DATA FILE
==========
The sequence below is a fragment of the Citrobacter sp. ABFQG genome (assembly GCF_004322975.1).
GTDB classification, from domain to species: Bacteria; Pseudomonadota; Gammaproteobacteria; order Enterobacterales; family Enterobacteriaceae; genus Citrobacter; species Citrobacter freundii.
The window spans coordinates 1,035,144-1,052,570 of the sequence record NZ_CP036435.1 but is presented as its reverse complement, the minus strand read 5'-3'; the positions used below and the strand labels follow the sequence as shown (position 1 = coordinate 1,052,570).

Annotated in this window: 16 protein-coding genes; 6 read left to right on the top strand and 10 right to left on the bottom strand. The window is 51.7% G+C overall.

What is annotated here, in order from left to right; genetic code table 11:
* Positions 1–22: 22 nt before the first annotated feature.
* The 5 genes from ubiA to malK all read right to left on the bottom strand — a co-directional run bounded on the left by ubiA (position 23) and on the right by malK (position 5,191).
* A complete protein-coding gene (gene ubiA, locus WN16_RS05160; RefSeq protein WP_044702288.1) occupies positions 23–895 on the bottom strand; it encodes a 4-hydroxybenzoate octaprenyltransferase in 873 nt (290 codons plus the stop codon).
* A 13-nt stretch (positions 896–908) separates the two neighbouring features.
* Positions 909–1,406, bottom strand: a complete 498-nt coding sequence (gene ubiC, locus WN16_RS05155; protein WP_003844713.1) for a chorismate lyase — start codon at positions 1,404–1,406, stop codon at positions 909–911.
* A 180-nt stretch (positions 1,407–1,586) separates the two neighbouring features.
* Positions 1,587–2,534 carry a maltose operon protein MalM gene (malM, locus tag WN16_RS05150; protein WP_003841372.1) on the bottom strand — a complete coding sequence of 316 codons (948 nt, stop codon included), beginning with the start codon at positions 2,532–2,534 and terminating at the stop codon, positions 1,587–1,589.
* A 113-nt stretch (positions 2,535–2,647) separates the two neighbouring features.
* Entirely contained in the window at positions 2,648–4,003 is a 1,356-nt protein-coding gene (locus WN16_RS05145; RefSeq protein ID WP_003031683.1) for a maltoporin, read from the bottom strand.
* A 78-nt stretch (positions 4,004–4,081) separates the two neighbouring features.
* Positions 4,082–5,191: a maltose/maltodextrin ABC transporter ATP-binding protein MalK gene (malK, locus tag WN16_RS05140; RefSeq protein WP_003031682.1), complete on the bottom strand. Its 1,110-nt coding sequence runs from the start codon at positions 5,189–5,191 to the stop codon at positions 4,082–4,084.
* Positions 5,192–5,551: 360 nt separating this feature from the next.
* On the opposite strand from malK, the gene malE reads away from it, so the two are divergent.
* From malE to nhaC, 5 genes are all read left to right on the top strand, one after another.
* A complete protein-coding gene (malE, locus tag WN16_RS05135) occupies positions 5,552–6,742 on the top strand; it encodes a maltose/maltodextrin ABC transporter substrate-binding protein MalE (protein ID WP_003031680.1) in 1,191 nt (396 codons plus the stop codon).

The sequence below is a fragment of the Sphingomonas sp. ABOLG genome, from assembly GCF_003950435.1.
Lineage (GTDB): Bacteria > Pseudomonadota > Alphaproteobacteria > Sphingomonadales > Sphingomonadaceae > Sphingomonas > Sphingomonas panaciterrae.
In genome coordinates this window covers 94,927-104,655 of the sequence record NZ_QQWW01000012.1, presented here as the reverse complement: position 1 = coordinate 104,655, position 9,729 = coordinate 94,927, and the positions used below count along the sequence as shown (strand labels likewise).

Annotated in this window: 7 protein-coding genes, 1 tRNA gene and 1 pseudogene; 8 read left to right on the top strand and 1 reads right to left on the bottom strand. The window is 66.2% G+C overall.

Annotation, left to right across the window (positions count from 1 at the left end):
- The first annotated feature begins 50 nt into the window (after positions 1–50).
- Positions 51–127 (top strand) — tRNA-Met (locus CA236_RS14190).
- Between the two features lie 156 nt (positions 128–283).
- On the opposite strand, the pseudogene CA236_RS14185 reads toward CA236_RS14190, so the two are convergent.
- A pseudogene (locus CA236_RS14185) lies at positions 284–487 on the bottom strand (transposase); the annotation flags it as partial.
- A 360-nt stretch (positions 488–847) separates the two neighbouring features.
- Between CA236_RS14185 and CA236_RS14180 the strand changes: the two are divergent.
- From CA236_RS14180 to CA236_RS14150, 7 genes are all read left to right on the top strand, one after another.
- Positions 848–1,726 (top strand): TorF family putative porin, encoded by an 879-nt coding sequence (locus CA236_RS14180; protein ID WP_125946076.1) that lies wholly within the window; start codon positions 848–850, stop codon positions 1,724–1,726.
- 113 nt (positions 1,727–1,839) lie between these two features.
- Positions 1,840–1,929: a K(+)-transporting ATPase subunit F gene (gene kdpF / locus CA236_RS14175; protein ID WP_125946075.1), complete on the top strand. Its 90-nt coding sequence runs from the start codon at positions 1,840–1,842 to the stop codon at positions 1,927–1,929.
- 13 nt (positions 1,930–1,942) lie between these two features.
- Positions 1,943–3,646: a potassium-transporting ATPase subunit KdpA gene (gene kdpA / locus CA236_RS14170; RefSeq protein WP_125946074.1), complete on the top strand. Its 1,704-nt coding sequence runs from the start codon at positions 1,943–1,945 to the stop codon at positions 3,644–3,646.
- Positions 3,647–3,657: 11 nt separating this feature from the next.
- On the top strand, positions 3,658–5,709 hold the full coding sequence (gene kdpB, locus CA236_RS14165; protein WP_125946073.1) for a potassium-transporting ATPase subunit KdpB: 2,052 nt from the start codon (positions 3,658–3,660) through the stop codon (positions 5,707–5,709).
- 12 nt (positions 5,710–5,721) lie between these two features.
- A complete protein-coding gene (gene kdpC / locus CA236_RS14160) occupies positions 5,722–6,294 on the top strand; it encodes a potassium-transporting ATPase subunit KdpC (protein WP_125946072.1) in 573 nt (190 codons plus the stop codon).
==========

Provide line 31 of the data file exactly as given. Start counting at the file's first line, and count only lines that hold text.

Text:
- A 360-nt stretch (positions 488–847) separates the two neighbouring features.